**** ROTATE **** **** ROTATE **** **** ROTATE **** **** ROTATE ****

Find this Story

Print, a form you can hold

Wireless download to your Amazon Kindle

Look for a summary or analysis of this Story.

Enjoy this? Share it!


A Sanctuary of Trees
by [?]

“Also,” said the sculptor, with a smile, “you might change the style of your house with advantage, but the style of these trees you could never improve.”

“But tell me,” he continued, “is it true, as they say, that lightning never strikes a beech?”

“It is not entirely true,” replied the botanist, smiling in his turn, “yet, like many ancient beliefs, it has some truth in it. There is something in the texture of the beech that seems to resist electricity better than other trees. It may be the fatness of the wood. Whatever it is, I am glad of it, for it gives my trees a better chance.”

“Don’t be too secure,” said the sculptor, shaking his head. “There are other tempests besides those in the clouds. When the next war comes in western Europe Belgium will be the battle-field. Beech-wood is very good to burn.”

“God forbid,” said the baron devoutly. “We have had peace for a quarter of a century. Why should it not last?”

“Ask the wise men of the East,” replied the sculptor grimly.

When he was a little past fifty the baron married, with steadfast choice and deep affection, the orphan daughter of a noble family of Hainault. She was about half his age; of a tranquil, cheerful temper and a charm that depended less on feature than on expression; a lover of music, books, and a quiet life. She brought him a small dowry by which the chateau was restored to comfort, and bore him two children, a boy and a girl, by whom it was enlivened with natural gayety. The next twenty years were the happiest that Albert d’Azan and his wife ever saw. The grand avenue of beeches became to them the unconscious symbol of something settled and serene, august, protective, sacred.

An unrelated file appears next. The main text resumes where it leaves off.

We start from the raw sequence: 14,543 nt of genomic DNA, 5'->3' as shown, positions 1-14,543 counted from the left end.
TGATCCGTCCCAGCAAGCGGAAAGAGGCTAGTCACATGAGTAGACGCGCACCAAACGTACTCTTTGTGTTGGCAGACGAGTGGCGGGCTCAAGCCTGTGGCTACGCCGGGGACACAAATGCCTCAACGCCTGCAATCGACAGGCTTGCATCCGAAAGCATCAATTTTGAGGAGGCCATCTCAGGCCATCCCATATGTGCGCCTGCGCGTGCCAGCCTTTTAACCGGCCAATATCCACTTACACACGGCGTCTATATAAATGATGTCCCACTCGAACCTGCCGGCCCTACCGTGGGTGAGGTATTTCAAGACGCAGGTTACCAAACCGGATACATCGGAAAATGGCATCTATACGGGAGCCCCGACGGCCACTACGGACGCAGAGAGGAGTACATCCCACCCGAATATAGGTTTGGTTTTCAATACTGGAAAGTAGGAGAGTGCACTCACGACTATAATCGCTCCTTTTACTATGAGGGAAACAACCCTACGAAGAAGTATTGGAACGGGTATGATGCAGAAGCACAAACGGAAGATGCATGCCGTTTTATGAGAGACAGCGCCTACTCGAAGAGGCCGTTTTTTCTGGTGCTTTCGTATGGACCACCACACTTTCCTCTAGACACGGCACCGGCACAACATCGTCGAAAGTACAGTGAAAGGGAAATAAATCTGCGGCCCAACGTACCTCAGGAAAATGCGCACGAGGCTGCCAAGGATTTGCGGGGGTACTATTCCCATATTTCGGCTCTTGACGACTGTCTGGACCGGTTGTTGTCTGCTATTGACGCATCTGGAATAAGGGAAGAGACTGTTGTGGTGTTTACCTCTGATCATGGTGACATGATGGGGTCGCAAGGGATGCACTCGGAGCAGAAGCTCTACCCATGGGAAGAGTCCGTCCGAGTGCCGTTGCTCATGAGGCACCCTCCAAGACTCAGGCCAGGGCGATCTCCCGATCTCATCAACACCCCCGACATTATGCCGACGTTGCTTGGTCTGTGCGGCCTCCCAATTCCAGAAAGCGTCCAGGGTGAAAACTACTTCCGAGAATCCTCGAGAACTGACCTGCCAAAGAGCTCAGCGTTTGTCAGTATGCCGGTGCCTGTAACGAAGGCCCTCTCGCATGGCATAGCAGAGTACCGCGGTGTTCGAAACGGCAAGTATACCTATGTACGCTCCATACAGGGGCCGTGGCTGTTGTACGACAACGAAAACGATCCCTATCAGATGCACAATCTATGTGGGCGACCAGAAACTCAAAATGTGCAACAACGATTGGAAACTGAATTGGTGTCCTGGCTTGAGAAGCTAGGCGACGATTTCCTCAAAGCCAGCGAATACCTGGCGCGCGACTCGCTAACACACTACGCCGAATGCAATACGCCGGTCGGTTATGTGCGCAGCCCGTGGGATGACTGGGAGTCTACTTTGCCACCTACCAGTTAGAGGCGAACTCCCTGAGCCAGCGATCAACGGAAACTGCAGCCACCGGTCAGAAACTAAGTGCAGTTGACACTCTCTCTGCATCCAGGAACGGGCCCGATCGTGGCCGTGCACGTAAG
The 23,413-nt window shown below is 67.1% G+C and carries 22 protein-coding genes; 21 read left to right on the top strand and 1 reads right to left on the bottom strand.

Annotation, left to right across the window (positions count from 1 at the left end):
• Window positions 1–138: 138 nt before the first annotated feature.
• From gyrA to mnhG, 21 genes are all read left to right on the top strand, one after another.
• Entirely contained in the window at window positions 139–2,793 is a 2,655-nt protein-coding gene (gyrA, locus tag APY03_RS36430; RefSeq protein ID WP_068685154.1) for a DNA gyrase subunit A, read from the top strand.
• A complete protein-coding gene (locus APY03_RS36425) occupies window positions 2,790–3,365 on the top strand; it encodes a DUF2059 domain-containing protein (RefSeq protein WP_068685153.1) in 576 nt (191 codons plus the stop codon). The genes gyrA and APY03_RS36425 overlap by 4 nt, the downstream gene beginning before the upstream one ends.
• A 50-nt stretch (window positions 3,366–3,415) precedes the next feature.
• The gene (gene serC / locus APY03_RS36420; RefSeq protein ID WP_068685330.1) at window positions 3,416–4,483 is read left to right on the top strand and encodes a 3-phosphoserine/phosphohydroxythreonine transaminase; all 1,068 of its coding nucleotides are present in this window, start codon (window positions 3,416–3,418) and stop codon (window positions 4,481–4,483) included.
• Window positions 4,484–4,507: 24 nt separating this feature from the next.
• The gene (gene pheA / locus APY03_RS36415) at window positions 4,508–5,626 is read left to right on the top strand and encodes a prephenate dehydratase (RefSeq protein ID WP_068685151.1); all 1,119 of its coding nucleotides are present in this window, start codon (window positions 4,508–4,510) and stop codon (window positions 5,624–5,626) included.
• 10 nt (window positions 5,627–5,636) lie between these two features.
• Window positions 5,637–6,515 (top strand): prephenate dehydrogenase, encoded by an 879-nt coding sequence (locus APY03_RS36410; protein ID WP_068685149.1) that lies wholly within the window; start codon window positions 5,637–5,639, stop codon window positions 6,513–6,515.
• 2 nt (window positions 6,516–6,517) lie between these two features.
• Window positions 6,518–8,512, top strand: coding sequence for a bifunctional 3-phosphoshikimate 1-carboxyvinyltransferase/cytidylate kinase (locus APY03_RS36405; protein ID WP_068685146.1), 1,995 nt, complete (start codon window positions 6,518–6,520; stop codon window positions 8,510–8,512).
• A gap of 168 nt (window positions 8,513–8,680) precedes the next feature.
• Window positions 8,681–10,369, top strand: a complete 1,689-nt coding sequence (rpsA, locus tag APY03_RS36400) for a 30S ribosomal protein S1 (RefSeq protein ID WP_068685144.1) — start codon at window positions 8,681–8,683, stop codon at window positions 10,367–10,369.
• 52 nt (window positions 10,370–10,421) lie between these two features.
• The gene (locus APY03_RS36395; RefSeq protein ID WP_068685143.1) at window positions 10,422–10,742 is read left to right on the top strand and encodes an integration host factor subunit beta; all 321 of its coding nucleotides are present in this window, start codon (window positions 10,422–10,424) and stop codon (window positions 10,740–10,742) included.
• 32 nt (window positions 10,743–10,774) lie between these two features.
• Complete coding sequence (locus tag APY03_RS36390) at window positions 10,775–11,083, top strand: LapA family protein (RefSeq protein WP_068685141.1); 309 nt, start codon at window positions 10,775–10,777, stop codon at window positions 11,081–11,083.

On a brilliant morning of early April, 1914, they had stepped out together to drink the air. The beeches were in misty, silver bloom above them. All around was peace and gladness.

“I want to tell you a dream I had last night,” he said, “a strange dream about our beeches.”

“If it was sad,” she answered, “do not let the shadow of it fall on the morning.”

“But it was not sad. It seemed rather to bring light and comfort. I dreamed that I was dead and you had buried me at the foot of the largest of the trees.”

“Do you call that not sad?” she interrupted reproachfully.

“It did not seem so. Wait a moment and you shall hear the way of it. At first I felt only a deep quietness and repose, like one who has been in pain and is very tired and lies down in the shade to sleep. Then I was waking again and something was drawing me gently upward. I cannot exactly explain it, but it was as if I were passing through the roots and the trunk and the boughs of the beech-tree toward the upper air. There I saw the light again and heard the birds singing and the wind rustling among the leaves. How I saw and heard I cannot tell you, for there was no remembrance of a body in my dream. Then suddenly my soul–I suppose it was that–stood before God and He was asking me: ‘How did you come hither?’ I answered, ‘By Christ’s way, by the way of a tree.’ And He said it was well, and that my work in heaven should be the care of the trees growing by the river of life, and that sometimes I could go back to visit my trees on earth, if I wished. That made me very glad, for I knew that so I should see you and our children under the beeches. And while I was wondering whether you would ever know that I was there, the dream dissolved, and I saw the morning light on the tree-tops. What do you think of my dream? Childish, wasn’t it?”

She thought a little before she answered.

“It was natural enough, though vague. Of course we could not be buried at the foot of the beech-tree unless Cardinal Mercier would permit a plot of ground to be consecrated there. But come, it is time to go in to breakfast.”